On September 18, 2013, the House Energy and Commerce Subcommittee on Environment and the Economy held its third in a series of hearings on Toxic Substances Control Act (TSCA) issues. The hearing focused on TSCA’s section 6, which relates to unreasonable risk from existing chemical substances, and section 18, which relates to preemption.
Section 6 has become a focal point for determining TSCA’s effectiveness in regulating hazardous chemicals. During the hearing, members of the subcommittee discussed the concepts of “unreasonable risk” and “least burdensome” alternatives, which have been pivotal in how the EPA approaches restricting or banning chemical use. Other issues raised by members of the subcommittee include whether the section 6 standard should be changed to eliminate cost-benefit analysis when EPA regulates existing chemicals, and the effects of the Corrosion Proof Fittings decision on EPA’s willingness to use its section 6 authority. Members disagreed over which aspect of the decision was more problematic—the court’s interpretation of the “least burdensome” requirement or the deficiencies in EPA rulemakings.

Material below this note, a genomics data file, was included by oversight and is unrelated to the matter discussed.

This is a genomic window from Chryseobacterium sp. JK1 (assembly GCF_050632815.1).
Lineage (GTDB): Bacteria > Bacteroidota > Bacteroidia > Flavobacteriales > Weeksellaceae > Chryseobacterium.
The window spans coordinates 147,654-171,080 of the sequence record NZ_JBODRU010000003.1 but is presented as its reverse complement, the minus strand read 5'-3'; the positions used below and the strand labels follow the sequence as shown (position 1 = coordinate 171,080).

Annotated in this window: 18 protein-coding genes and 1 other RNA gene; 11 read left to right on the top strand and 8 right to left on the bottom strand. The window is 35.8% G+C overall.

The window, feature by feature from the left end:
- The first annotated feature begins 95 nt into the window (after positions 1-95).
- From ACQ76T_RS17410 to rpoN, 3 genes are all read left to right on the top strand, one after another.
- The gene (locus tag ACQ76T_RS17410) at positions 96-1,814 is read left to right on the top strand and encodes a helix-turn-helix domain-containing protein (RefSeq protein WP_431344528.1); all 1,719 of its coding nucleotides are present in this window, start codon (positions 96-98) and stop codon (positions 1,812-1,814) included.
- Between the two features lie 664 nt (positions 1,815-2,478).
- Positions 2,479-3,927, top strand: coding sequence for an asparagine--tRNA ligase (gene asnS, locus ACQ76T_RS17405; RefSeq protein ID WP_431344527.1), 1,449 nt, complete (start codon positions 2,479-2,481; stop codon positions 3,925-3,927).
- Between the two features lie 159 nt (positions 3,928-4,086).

Section 18, which addresses when TSCA can pre-empt state law, has become particularly contentious in discussions about the draft Chemical Safety Improvement Act (CSIA). In the absence of federal action, U.S. states have enacted many local laws regulating certain chemicals, and they are concerned that proposed changes to TSCA might prevent these state laws from working effectively. Specific issues raised regarding TSCA preemption include the need for automobile manufacturers to have one national program for chemical regulation and for states to have access to confidential business information (CBI) in order to protect human health and the environment.
The Subcommittee’s background memorandum and an archived webcast of the September 18, 2013 hearing are available online.